This is not really a question of faith and disbelief. If these images spoke there could be no objection, just a straight-forward difference of outlook. But I feel here that something of great beauty and integrity is spoilt by the intrusion of elements that are mawkish, self-indulgent and moribund. 'Christ the deceiver' with his wounds 'so cunning and so true' evokes only the shudder of the 'dead spot', where the proper names that remain unglossed in the first poem - 'Medina's pride, Olmedo's flower' - catch with inexplicable power (and total simplicity) a note of sensuousness and passion that reverberates on throughout the rest of the sequence. But the religious imagery is too thick with unharmonized association to do any such thing. That its use may be in part ironic does not help the reader for whom irony as a device belongs decidedly among the discarded stage-props of the modern movement (how does one square irony with 'simple, sensuous, passionate'?): the words cannot be any other than what is given on the page; if the attitude that underlies them has not got into them, the irony is as unspeaking as the imagery.
So if this bigot was to set 'The Pentecost Castle' the 'dead spots' had to be omitted as a matter of conscience, mainly artistic. Which is at bottom practical - one cannot fake a response in areas like this - it would come out as a dead spot in the music, exposed as such by proximity to passages written in full accord with the poetry. And though I have only put the negative side, the positive incentive to set what I loved in Hill's sequence was still strong enough to outweigh it.
Once I felt free to cut as taste directed (regretting only the ravishing no. 7) the music followed fairly quickly. So nine only of fifteen tiny poems are set without break, and the cycle ends with a strong sense of closing the circle as the final music brings to its full development the half-formed shapes and shadows from which it had first emerged. In place of the main block of omitted poems (7-10 inclusive) comes an interlude for piano alone (added, it must be confessed, well after the composition of the vocal settings) which can be offered as compensation as well as apology. This interlude sets out from the cycle's point of repose ('there love/rests and is saved') into a chalorous paragraph that looks first to the work's outermost ends, then forward to the 'proud citadel' of love fulfilled (no. 13), then back in a lyrical development of the vernal love-death tenderness of no. 2, before turning finally down down down like the wounded heron to the point where fidelity to the poet is resumed, and the voice re-enters with its urgent questions and reproaches ('why do you hold back/dearest heart').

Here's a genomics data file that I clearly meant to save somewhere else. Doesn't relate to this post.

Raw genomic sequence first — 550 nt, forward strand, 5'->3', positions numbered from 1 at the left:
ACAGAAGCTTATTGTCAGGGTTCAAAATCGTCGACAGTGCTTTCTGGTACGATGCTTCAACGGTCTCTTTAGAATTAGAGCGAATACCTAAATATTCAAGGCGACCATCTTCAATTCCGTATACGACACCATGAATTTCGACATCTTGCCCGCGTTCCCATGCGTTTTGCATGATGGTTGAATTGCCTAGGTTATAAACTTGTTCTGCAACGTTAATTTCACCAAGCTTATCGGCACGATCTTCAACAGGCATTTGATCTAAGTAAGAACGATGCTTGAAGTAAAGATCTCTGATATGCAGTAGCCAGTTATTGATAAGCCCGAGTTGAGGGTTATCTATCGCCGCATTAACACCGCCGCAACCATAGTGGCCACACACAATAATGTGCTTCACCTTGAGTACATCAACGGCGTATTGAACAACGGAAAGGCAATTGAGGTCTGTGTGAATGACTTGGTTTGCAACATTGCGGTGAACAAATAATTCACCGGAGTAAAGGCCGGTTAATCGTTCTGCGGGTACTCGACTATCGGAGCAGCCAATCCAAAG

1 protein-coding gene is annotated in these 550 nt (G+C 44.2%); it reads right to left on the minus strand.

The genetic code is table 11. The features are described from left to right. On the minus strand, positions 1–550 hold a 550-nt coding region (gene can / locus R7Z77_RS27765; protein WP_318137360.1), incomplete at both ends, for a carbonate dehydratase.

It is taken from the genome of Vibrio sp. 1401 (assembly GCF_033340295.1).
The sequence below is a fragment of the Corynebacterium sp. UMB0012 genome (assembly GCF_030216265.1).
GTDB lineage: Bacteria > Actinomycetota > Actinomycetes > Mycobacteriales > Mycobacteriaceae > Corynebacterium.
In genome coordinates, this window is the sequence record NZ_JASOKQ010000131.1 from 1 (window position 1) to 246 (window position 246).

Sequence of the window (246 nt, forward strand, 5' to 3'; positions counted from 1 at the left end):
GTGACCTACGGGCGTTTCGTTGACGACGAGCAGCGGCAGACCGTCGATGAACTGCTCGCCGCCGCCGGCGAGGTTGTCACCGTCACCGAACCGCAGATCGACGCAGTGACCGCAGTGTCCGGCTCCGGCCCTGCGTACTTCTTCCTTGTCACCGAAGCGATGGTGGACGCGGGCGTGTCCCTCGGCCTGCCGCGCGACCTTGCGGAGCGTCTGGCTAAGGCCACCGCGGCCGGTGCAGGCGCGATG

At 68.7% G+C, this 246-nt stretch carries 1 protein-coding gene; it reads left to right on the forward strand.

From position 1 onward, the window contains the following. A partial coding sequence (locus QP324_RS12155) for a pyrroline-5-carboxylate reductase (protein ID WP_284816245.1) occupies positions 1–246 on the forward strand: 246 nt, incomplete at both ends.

The song-cycle's new title The Lover's Well (taken from the sequence's final poem) epitomizes the different emphasis. The fusion in 'The Pentecost Castle' of mystical and erotic has yielded to a simpler concentration on the erotic alone. But its musical presentation certainly remains dark and spiritualized, and the many half-unconscious echoes of Wagner's Parsifal (the ultimate instance of this particular fusion) are in resonance with what has been consciously dropped from the texts (ironic, perhaps!). I can only justify this cavalier way with a poet's intentions as well as his words, by a final result where words and music have fused. The omissions possibly even intensify that feeling of latent drama so strongly communicated in the poet's live performance which provided the musician's directest inspiration. It is as if the manuscript of a story already elliptical had come down to the twentieth century incomplete from a remote past. During the breaks in continuity made first by the poet then by the composer, the latent story moves inevitably along its subterranean course; when the stream re-surfaces nothing is further explained than it had been before but the goal comes ever nearer - a final condition of clear-eyed acquiescent truthfulness unsullied by doctrinal difference.
This review is taken from PN Review 46, Volume 12 Number 2, November - December 1985.